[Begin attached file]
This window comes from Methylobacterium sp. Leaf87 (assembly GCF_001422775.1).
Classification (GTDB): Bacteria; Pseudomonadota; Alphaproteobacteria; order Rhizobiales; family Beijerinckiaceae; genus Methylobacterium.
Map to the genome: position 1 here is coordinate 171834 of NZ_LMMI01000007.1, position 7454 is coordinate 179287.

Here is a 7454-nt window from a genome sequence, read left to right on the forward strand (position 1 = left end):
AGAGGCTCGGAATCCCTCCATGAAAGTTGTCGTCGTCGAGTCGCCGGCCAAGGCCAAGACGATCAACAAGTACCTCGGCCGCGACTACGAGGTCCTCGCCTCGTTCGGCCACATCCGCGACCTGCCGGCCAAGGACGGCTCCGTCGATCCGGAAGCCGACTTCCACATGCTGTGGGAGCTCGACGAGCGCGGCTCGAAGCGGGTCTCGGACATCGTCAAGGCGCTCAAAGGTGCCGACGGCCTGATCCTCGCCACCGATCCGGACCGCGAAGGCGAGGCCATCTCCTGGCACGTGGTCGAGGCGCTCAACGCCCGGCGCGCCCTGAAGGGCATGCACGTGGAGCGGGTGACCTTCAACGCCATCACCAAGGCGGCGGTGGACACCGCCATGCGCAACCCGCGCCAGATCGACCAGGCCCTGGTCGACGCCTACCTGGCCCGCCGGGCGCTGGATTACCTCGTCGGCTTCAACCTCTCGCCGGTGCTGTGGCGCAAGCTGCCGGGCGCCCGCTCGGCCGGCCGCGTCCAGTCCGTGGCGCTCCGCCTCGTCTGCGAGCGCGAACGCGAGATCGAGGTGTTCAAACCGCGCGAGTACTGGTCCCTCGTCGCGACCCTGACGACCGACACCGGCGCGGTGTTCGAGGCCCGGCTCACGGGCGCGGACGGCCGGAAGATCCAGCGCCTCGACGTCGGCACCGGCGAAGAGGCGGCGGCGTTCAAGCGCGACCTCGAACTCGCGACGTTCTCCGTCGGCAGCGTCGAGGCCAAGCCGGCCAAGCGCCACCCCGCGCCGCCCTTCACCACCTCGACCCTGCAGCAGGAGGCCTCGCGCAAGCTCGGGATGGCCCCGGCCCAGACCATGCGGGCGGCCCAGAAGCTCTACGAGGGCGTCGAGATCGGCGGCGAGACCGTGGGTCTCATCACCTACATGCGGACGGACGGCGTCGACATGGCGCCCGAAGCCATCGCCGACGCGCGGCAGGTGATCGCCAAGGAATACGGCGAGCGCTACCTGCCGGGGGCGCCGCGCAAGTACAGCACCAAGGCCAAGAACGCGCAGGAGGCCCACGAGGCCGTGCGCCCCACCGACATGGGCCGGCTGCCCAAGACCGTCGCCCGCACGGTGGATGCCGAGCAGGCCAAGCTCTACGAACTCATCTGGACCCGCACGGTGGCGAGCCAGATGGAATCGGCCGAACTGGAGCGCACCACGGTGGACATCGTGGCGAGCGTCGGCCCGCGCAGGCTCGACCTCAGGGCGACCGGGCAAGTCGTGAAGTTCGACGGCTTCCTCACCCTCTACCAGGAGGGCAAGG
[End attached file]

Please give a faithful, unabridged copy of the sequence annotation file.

This window comes from Methylobacterium sp. Leaf87 (assembly GCF_001422775.1).
Classification (GTDB): Bacteria; Pseudomonadota; Alphaproteobacteria; order Rhizobiales; family Beijerinckiaceae; genus Methylobacterium.
Map to the genome: position 1 here is coordinate 171834 of NZ_LMMI01000007.1, position 7454 is coordinate 179287.

Here is a 7454-nt window from a genome sequence, read left to right on the forward strand (position 1 = left end):
AGAGGCTCGGAATCCCTCCATGAAAGTTGTCGTCGTCGAGTCGCCGGCCAAGGCCAAGACGATCAACAAGTACCTCGGCCGCGACTACGAGGTCCTCGCCTCGTTCGGCCACATCCGCGACCTGCCGGCCAAGGACGGCTCCGTCGATCCGGAAGCCGACTTCCACATGCTGTGGGAGCTCGACGAGCGCGGCTCGAAGCGGGTCTCGGACATCGTCAAGGCGCTCAAAGGTGCCGACGGCCTGATCCTCGCCACCGATCCGGACCGCGAAGGCGAGGCCATCTCCTGGCACGTGGTCGAGGCGCTCAACGCCCGGCGCGCCCTGAAGGGCATGCACGTGGAGCGGGTGACCTTCAACGCCATCACCAAGGCGGCGGTGGACACCGCCATGCGCAACCCGCGCCAGATCGACCAGGCCCTGGTCGACGCCTACCTGGCCCGCCGGGCGCTGGATTACCTCGTCGGCTTCAACCTCTCGCCGGTGCTGTGGCGCAAGCTGCCGGGCGCCCGCTCGGCCGGCCGCGTCCAGTCCGTGGCGCTCCGCCTCGTCTGCGAGCGCGAACGCGAGATCGAGGTGTTCAAACCGCGCGAGTACTGGTCCCTCGTCGCGACCCTGACGACCGACACCGGCGCGGTGTTCGAGGCCCGGCTCACGGGCGCGGACGGCCGGAAGATCCAGCGCCTCGACGTCGGCACCGGCGAAGAGGCGGCGGCGTTCAAGCGCGACCTCGAACTCGCGACGTTCTCCGTCGGCAGCGTCGAGGCCAAGCCGGCCAAGCGCCACCCCGCGCCGCCCTTCACCACCTCGACCCTGCAGCAGGAGGCCTCGCGCAAGCTCGGGATGGCCCCGGCCCAGACCATGCGGGCGGCCCAGAAGCTCTACGAGGGCGTCGAGATCGGCGGCGAGACCGTGGGTCTCATCACCTACATGCGGACGGACGGCGTCGACATGGCGCCCGAAGCCATCGCCGACGCGCGGCAGGTGATCGCCAAGGAATACGGCGAGCGCTACCTGCCGGGGGCGCCGCGCAAGTACAGCACCAAGGCCAAGAACGCGCAGGAGGCCCACGAGGCCGTGCGCCCCACCGACATGGGCCGGCTGCCCAAGACCGTCGCCCGCACGGTGGATGCCGAGCAGGCCAAGCTCTACGAACTCATCTGGACCCGCACGGTGGCGAGCCAGATGGAATCGGCCGAACTGGAGCGCACCACGGTGGACATCGTGGCGAGCGTCGGCCCGCGCAGGCTCGACCTCAGGGCGACCGGGCAAGTCGTGAAGTTCGACGGCTTCCTCACCCTCTACCAGGAGGGCAAGG